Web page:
Three polls of citizens have shown that about 70 percent of Montana voters support the restoration of public trust, wild bison on the CMR Refuge.

Opposition to the establishment of wild bison herds in Montana comes primarily from Agricultural interests who currently control the political reins of the Montana legislature.

The Montana Wild Bison Restoration Coalition has put together a proposal to establish wild bison at the CMR

The second potential restoration area is the Green River/South Pass/Red Desert area of Wyoming. The Red Desert is the largest unfenced area in the West and once supported bison herds in the 1800s. Most of this area is BLM land, though there are sections of state lands and other agency lands that might be incorporated in a wild bison refuge.

The southern end of the Wind River Range is seen from the Red Desert near Oregon Buttes, Wyoming. Photo George Wuerthner

Though human hunting was a major selective factor in the evolution of modern bison before their near extinction, due to the small size of most existing herds, even a limited amount of human predation (as now occurred at the border of Yellowstone by tribal hunters) can negate natural processes like disease, social behavior, reproductive success, and energy efficiency, among other evolutionary factors.

On-going non-selective killing by tribal hunters can negatively influence natural selection. Hunting to the degree it may occur should emulate natural predation by selectively removing young and older animals. Photo George Wuerthner

We will have to control the sizes of all bison herds and human hunting is one appropriate method. The issue is to remove animals in ways that minimize weakening and replacement of natural selection by controlling the ages of removed animals and the seasons of removal. The smaller the herd, the fewer animals (alleles) that are available to natural selection.

Wolf predattion tends to select for the young and old. Any culling by humans should emulate this process. Photo George Wuerthner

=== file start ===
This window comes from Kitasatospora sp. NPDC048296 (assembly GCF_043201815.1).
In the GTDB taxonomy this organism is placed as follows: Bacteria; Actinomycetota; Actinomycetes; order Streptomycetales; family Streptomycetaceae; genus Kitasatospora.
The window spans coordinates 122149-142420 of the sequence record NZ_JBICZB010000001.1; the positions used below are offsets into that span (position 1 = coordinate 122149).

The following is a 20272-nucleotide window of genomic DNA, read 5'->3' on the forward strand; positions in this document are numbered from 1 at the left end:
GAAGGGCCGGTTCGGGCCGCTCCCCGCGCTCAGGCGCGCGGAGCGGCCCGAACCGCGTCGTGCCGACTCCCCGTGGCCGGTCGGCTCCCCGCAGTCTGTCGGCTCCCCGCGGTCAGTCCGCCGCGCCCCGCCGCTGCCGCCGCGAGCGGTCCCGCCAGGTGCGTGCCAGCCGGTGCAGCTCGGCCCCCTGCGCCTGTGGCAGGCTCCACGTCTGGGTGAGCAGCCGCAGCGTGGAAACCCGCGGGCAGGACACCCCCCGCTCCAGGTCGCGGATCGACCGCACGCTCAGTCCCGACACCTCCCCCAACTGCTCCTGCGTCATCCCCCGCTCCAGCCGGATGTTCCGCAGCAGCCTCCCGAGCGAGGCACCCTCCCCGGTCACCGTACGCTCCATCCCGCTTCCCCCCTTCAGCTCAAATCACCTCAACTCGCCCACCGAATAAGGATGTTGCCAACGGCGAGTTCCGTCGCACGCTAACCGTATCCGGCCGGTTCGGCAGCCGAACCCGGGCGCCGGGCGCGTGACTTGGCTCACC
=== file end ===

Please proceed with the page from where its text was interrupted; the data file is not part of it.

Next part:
To degree that hunting is employed for culling herds, it should mimic the natural selection by predators like wolves who target yearlings and at the older animals, while prime-age 5–10-year-old individuals should be off-limits to removal.

It’s time to restore wild bison to the American West. We have the land base to do this, but do we have the political will?



  1. cynthia brown Avatar

    Keep our Bison wild and let them breed and recover
    from the eradition of ther herd.

  2. Ida Lupine Avatar
    Ida Lupine

    “Some bison advocates celebrate the more than 500,000 bison scattered on private ranches and in tribal herds. This is analogous to celebrating hatchery salmon as a substitute for wild salmon restoration.”

    I really am always dismayed to read what people have done in the past to not only people, but wildlife.

    I’ve been reading that some Native American tribes are anxious to have the salmon restored too. I hope so!

  3. Ted Chu Avatar
    Ted Chu

    Do we have the will to properly manage bison if they are restored in various places on public lands? We don’t have the will to properly manage feral horses or managed livestock. We don’t have the will to properly manage the bison on the north rim of the Grand Canyon.


George Wuerthner is an ecologist and writer who has published 38 books on various topics related to environmental and natural history. He has visited over 400 designated wilderness areas and over 200 national park units.

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George Wuerthner